Court rules to suspend voter ID law for November election
All registered Pennsylvania voters will be allowed to vote in the Nov. 6 election under a ruling issued Tuesday by Commonwealth Court Judge Robert Simpson.
Simpson did not strike down the controversial voter ID law, but ruled that the November election could go forward in the same manner as the spring primary election this year. Poll workers can ask for photo ID, but the law will be suspended for the Nov. 6 election, meaning those who do not have a valid photo ID will be able to vote.
A trial on the merits of the law as a whole will not take place until after the election, the results of which will determine whether the law stands permanently, according to the memorandum opinion.
Montgomery County Commissioners Chairman Josh Shapiro said Tuesday that he was “encouraged by Judge Simpson’s ruling that those people who can’t get an ID can still vote in this election,” but the county will go forward with using the county senior care center to issue valid voter identification cards.
“We expect that Simpson’s ruling will be appealed,” Shapiro said. “Given that uncertainty, it is important that we move forward to ensure every Montgomery County registered voter who needs an ID can get one.”
Employees of the county nursing home will be going to various locations throughout the county to issue free IDs to those who need them from Oct. 3 to Nov. 6.
Simpson had initially ruled against issuing an injunction to block implementation of the law, but the state Supreme Court sent the matter back to him, basically stating he would have to issue an injunction if he determined that any voter would be disenfranchised under the law.
While noting continued efforts by the state to change the requirements for obtaining a valid photo ID, Simpson wrote that with the proposed changes occurring about five weeks before the election, “I question whether sufficient time now remains to attain the goal of liberal access.”
“I am still not convinced … that there will be no voter disenfranchisement arising out of the commonwealth’s implementation of a voter identification requirement for purposes of the upcoming election,” Simpson wrote. “Under these circumstances, I am obliged to enter a preliminary injunction.”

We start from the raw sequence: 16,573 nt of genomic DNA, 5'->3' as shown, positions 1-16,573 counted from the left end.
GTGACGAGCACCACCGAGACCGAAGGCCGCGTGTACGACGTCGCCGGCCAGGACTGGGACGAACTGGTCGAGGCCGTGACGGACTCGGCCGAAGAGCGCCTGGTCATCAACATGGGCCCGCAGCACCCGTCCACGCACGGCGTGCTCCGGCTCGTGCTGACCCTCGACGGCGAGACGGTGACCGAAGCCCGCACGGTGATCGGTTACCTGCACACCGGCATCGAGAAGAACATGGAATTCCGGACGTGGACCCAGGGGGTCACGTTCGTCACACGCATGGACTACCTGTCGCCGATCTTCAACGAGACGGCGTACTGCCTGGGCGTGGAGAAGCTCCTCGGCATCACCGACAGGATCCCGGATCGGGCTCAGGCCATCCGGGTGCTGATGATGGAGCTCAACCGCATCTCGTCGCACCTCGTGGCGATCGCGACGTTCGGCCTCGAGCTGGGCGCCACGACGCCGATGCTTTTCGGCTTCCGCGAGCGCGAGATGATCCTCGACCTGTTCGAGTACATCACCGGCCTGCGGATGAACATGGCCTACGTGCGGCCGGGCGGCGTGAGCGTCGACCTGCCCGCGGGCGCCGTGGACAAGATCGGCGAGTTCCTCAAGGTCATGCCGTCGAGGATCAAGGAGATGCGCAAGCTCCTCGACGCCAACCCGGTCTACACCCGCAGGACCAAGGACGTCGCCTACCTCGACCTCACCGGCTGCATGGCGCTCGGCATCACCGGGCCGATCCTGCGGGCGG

In his opinion, Simpson states he does not find the law itself disenfranchises voters, but that “the disenfranchisement expressly occurs during the provisional ballot part of the in- person voting process.”
The preliminary injunction is limited to the upcoming election. A conference regarding a challenge to the entire Act 18 will be held Dec. 13, after which a schedule will be issued for a trial on the application for a permanent injunction, according to the memorandum issued.
The Republican- backed voter ID law was passed in March and has been challenged by Democrats. Reaction to Simpson’s ruling, like the passage of the bill, fell along party lines.
House Majority Leader Mike Turzai, a Republican from Allegheny County, said in a statement that the judge’s decision “upholds Act 18, and voter identification, and that is good.”
“Voter identification is about ensuring the integrity of our elections and preserving the principle of the ‘one person, one vote’ doctrine,” Turzai said. “The fact is, the election integrity provisions that have passed the House have been to preserve the right of every citizen who is entitled to vote to be able to vote, and every citizen who votes should be sure that his or her vote has not been diluted by somebody else’s fraud.”
State Rep. Madeleine Dean, D-153, issued a statement following the ruling, saying she would continue to advocate for a full repeal of the law.
“I am relieved that the court has recognized what we have known all along: that this law would disenfranchise thousands of voters from exercising their constitutional right to vote in this election,” she said.
The ruling “simply delays implementation of this misguided law until the next election,” Dean added. “This is a bad law that seeks to suppress a fundamental right, and I am redoubling my efforts to repeal.”
For a complete list of locations through Montgomery County to obtain an identification card, visit NorthPennLife. com.